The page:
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rti35

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About rti35

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  1. rti35

    Depth Perception DQ and Waiver info

    Anyone ever run into the following situation: 1. Passed depth perception at MEPS 2. Selected, Passed FC1 depth perception and all vision tests 3. Renewed MEPS physical (2 year lapse) and failed depth perception (line B) Failed it at MEPS today which I've never done before because the guy administering it rushed me through it because they were packed. Doing it at 6AM as the first test of the day also didn't help. Will this present a problem in the future? I'm headed to OTS in a few weeks and already have a current FC1. Recruiter says it won't be an issue but I've learned to take what they say regarding all things Officer/Pilot related with a grain of salt
  2. rti35

    Thunderbird F-16 flips at KDAY

    "Originally developed for pilots who faced a hazard with water pooling on aircraft canopies and windshields, the coating is designed to quickly shed water off transparent surfaces for improved visibility during inclement weather" http://www.wpafb.af.mil/Portals/60/documents/afrl/sbir/achievements/archive/Luna_Innovations_N102-135.pdf?ver=2017-06-06-141643-410 This the stuff you're referring to?
  3. rti35

    Thoughts on my Chances

    Won't have an effect on the selection process. AFAIK they can only see the most recent score. Degree doesn't have to be STEM - I was just picked up with a Poli Sci/Sociology degree. Your GPA just has to be above a 2.5
  4. rti35

    Deciding to retake AFOQT

    Again, I'm not sure on the ROTC process regarding how competitive it is but I've seen people get Pilot slots with scores similar to yours. Is there no way you can compete for a Pilot slot with those scores? Or have you already tried and got denied? If you study the right way for at least a month there's no reason you shouldn't be able to improve your scores the 2nd time around now that you know what to expect from the test. I had the same fear as you that I would fail the AFOQT the second time around and when I left the testing room I thought I failed the math portion. It turns out that I improved every composite score, doubled my quant score and bumped my PCSM in the process - I'm now waiting on a class date for OTS/UPT. What I'm trying to say is that realistically the AFOQT is a hard test to fail so I really wouldn't worry about that especially since you already passed once. Don't let fear of failure keep you from shooting for your goal - just prepare the right way leading up to the test, put the work in and you'll be fine.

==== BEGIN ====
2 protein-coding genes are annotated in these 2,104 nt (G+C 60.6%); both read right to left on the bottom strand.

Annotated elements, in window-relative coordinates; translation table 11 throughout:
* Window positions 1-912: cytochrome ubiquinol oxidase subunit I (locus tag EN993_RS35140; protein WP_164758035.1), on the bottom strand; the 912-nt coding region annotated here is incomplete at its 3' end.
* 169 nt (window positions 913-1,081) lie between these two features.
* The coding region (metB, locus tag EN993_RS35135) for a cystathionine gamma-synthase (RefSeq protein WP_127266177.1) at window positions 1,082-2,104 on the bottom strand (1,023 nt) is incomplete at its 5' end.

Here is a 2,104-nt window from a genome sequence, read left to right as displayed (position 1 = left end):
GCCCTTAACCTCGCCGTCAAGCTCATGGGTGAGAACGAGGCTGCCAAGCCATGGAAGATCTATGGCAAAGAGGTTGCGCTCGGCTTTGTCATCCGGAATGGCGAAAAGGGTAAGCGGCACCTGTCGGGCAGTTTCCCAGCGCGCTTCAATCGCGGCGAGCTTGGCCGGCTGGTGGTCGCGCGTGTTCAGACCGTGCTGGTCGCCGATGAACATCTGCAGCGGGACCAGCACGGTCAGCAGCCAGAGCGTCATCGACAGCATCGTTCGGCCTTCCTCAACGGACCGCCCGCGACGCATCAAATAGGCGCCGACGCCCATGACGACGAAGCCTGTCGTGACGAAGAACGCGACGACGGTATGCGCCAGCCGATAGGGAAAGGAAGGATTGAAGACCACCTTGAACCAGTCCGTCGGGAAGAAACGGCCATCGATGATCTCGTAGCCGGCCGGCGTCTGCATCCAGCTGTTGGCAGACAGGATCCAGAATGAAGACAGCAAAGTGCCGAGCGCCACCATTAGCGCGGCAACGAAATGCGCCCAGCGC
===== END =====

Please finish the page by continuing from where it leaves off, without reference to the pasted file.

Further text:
5. rti35

    Deciding to retake AFOQT

    1. Probably - what are your current scores? 2. A lot 3. Pilot composite score went up 3 points, PCSM went up 2 points - see number 2 4. Not sure what you mean by upgraded - from what I understand if you're an RPA Pilot and you want to cross over to Pilot, you have to submit to the UPT board for current officers, which is arguably the most competitive route to getting to Pilot training If you want to be a Pilot, don't settle for anything else. Retake the AFOQT and crush it, and get some flying hours if you haven't already. I'm going the OTS route so I don't know the ROTC process and how heavily they weigh the PCSM in their selection, but it definitely can't hurt
  6. rti35